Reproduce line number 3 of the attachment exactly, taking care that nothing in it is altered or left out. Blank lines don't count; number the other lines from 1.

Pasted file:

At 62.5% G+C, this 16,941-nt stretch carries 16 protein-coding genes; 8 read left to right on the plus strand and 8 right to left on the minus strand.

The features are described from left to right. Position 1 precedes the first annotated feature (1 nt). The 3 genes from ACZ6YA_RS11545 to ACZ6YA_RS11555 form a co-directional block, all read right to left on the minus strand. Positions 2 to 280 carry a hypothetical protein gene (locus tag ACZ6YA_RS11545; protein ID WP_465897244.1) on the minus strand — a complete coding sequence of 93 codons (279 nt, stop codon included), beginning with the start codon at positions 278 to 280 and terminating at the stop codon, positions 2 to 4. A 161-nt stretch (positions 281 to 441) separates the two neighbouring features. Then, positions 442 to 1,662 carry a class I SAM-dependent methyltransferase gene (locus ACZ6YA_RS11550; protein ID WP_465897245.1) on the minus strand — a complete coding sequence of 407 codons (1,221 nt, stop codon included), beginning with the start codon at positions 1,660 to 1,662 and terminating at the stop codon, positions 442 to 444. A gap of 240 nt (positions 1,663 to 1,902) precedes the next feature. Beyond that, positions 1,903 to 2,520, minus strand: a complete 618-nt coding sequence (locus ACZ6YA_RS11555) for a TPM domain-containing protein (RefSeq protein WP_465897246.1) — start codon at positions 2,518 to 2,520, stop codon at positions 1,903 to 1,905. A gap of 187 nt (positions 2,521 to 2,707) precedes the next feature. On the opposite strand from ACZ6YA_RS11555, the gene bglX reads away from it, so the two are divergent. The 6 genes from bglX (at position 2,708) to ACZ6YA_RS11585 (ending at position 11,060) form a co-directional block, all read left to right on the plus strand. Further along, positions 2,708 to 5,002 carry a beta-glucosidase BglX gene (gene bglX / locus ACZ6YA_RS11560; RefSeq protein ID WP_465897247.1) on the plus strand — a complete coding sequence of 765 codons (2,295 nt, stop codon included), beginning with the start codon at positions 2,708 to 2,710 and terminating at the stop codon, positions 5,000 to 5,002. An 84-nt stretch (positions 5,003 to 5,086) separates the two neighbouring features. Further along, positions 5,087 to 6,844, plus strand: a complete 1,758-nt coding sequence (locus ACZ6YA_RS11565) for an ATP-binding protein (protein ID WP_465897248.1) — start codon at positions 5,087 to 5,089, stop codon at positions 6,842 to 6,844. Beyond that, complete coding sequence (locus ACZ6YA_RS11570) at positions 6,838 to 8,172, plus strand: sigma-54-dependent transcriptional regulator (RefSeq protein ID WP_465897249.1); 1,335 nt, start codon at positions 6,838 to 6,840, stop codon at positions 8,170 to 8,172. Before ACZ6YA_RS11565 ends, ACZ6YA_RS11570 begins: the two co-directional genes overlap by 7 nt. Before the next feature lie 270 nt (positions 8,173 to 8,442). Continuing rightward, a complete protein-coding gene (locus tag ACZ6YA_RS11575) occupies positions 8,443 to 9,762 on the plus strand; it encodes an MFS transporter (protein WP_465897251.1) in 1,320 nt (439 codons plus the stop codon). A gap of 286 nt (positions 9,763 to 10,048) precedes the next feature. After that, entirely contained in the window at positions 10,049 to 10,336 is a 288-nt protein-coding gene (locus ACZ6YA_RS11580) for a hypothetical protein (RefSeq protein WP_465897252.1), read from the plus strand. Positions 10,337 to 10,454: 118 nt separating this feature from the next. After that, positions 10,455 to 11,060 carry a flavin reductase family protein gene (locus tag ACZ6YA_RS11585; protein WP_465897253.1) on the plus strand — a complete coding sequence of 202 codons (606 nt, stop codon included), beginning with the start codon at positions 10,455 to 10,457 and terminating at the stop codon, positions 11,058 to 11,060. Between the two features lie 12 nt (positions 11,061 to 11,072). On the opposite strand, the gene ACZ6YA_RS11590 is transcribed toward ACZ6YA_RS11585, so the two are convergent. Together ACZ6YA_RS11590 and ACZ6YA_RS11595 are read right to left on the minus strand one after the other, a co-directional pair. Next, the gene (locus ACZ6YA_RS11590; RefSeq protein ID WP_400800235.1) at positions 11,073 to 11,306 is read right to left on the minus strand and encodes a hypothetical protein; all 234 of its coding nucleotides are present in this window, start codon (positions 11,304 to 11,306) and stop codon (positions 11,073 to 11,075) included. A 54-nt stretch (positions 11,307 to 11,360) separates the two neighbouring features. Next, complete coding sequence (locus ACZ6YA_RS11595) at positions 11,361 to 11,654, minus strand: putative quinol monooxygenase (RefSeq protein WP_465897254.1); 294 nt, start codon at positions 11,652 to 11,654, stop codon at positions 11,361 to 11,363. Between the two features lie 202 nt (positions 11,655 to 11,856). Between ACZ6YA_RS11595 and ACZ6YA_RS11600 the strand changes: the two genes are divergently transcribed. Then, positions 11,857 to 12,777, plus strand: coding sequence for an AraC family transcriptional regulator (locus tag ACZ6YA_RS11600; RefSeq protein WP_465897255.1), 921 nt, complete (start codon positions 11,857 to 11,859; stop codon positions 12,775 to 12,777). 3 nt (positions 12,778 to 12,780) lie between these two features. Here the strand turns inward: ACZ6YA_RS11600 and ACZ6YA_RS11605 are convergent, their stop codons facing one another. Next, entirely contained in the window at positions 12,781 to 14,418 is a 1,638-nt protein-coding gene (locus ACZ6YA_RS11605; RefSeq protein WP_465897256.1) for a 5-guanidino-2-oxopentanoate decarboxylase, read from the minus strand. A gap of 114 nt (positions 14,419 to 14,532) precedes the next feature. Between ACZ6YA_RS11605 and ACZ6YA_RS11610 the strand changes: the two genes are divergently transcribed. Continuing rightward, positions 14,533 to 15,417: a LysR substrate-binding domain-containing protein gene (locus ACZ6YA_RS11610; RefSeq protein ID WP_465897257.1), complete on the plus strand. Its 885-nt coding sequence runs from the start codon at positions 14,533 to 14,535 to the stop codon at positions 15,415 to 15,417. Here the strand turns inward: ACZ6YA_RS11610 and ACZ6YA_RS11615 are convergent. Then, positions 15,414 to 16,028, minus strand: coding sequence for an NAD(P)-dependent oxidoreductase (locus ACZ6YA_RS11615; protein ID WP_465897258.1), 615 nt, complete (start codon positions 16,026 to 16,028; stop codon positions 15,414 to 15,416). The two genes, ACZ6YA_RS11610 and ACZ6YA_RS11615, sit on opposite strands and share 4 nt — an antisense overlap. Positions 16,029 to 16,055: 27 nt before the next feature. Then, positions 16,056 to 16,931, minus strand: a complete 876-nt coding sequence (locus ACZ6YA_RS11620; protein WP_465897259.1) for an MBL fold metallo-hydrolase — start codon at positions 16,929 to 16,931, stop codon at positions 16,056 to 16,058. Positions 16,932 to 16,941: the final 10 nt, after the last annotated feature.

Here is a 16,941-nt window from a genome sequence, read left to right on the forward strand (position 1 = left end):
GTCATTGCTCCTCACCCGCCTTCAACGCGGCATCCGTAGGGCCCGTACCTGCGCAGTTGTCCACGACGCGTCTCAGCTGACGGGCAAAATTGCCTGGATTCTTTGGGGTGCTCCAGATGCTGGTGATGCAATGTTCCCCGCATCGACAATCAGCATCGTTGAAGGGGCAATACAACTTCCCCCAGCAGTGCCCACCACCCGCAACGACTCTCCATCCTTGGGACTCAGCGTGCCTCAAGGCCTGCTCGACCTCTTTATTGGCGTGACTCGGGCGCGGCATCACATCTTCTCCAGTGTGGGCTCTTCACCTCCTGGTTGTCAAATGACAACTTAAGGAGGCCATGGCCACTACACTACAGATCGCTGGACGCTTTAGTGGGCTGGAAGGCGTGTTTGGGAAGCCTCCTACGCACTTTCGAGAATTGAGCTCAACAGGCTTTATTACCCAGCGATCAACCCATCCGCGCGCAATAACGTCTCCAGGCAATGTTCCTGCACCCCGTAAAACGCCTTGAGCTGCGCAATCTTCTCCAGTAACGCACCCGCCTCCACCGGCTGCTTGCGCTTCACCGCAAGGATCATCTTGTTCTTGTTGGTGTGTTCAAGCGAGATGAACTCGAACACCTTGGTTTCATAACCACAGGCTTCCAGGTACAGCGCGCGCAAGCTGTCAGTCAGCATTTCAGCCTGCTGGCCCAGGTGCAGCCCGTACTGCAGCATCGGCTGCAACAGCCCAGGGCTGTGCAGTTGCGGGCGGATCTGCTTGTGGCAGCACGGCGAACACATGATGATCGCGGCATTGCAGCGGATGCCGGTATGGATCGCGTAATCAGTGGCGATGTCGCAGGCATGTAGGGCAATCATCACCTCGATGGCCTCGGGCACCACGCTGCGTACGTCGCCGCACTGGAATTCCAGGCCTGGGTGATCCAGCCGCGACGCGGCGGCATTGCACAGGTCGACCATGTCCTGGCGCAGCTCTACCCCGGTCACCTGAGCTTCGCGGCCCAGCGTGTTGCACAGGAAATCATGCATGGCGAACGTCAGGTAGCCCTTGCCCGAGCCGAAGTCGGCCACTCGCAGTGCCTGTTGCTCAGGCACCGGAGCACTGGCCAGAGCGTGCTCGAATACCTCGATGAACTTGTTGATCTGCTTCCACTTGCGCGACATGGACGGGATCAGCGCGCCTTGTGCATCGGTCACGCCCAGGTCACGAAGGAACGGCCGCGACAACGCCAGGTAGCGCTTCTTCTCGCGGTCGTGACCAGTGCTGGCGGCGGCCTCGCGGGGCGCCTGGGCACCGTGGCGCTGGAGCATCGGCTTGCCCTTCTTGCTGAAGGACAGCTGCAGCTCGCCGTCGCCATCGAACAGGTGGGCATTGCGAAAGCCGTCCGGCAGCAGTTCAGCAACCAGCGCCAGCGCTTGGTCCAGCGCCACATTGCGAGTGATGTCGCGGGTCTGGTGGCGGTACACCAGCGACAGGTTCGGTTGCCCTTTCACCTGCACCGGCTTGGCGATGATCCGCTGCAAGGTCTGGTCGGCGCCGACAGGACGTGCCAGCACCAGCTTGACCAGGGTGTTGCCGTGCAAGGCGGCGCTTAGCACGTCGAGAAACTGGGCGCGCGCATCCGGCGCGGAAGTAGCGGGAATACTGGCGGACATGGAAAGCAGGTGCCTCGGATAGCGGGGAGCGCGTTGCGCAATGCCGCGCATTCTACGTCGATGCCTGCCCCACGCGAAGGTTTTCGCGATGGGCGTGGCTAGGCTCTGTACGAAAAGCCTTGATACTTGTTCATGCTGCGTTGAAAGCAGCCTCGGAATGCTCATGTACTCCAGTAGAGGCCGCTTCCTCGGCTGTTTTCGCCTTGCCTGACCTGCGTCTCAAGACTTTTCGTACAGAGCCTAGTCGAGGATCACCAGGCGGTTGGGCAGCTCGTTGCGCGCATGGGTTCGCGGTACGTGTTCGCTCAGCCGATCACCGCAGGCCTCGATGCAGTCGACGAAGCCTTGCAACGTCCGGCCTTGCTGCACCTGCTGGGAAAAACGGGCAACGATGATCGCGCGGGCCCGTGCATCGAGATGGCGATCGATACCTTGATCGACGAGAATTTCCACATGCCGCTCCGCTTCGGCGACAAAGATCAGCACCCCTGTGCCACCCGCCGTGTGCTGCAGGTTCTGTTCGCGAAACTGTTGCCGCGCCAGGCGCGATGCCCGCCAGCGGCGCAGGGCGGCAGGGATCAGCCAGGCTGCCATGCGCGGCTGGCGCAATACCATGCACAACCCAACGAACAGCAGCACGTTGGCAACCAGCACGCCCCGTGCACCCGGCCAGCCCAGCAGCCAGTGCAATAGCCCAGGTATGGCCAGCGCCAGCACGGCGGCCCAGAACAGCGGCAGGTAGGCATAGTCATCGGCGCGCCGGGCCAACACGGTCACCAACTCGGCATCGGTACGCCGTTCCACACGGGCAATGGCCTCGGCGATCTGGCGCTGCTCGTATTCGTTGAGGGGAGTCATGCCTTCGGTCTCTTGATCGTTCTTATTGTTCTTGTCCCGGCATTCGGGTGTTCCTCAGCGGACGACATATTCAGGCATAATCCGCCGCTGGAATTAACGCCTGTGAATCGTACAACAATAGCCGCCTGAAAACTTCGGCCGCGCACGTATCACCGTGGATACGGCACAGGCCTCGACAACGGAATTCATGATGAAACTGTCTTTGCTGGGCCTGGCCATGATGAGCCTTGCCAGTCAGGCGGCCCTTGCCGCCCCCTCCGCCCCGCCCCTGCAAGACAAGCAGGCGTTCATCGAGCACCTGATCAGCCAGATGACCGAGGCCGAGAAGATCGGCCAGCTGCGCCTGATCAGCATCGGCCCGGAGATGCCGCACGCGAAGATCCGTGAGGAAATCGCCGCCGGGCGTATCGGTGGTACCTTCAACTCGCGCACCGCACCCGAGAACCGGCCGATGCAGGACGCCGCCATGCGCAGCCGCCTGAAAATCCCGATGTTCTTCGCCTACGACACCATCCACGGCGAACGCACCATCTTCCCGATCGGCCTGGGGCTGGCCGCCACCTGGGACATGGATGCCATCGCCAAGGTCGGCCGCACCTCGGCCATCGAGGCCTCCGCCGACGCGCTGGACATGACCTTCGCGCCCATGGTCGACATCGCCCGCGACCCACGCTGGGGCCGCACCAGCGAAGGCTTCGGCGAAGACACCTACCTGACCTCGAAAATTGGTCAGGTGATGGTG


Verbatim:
Here is a 16,941-nt window from a genome sequence, read left to right on the forward strand (position 1 = left end):